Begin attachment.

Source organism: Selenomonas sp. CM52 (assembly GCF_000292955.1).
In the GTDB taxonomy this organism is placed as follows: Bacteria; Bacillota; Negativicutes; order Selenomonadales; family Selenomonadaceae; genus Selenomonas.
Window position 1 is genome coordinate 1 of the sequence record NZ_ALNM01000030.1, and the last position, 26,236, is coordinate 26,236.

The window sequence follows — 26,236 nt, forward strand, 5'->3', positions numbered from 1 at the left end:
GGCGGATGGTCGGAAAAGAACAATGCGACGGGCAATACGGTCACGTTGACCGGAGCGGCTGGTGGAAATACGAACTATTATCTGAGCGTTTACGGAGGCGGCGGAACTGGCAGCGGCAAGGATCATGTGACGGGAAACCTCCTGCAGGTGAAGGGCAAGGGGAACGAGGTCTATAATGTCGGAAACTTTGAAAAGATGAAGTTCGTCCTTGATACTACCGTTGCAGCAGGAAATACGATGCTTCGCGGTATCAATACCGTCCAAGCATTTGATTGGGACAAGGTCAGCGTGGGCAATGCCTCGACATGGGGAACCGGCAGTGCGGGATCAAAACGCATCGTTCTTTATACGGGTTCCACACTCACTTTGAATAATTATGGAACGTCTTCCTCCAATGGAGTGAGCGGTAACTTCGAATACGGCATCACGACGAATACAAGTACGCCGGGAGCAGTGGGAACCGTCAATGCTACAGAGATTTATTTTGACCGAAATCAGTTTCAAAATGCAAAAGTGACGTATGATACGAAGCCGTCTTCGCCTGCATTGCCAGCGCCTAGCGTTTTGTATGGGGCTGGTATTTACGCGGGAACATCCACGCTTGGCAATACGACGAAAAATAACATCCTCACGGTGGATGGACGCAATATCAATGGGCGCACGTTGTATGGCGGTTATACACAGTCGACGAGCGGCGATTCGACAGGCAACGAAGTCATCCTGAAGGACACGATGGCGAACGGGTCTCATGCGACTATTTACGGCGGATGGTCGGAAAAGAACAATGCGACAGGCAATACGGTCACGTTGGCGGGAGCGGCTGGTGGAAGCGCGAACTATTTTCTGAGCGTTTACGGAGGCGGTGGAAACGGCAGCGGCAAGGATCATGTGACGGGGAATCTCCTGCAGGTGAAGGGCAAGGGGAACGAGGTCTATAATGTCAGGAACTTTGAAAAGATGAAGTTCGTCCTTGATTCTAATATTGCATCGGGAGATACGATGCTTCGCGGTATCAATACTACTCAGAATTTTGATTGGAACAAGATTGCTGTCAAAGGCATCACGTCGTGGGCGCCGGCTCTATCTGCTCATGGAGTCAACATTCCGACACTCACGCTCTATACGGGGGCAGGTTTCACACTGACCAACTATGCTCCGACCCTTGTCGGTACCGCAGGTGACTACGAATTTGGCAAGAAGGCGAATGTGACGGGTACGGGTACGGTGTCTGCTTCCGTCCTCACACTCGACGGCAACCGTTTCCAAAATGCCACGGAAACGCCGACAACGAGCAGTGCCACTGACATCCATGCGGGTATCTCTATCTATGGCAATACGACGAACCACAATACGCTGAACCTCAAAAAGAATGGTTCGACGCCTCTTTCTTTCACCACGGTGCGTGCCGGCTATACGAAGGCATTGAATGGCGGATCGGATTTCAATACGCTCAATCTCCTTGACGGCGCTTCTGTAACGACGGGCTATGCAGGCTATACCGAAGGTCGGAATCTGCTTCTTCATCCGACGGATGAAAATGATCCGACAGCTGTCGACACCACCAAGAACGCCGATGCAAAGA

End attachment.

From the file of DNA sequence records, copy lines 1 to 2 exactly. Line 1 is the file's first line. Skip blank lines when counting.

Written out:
Source organism: Selenomonas sp. CM52 (assembly GCF_000292955.1).
In the GTDB taxonomy this organism is placed as follows: Bacteria; Bacillota; Negativicutes; order Selenomonadales; family Selenomonadaceae; genus Selenomonas.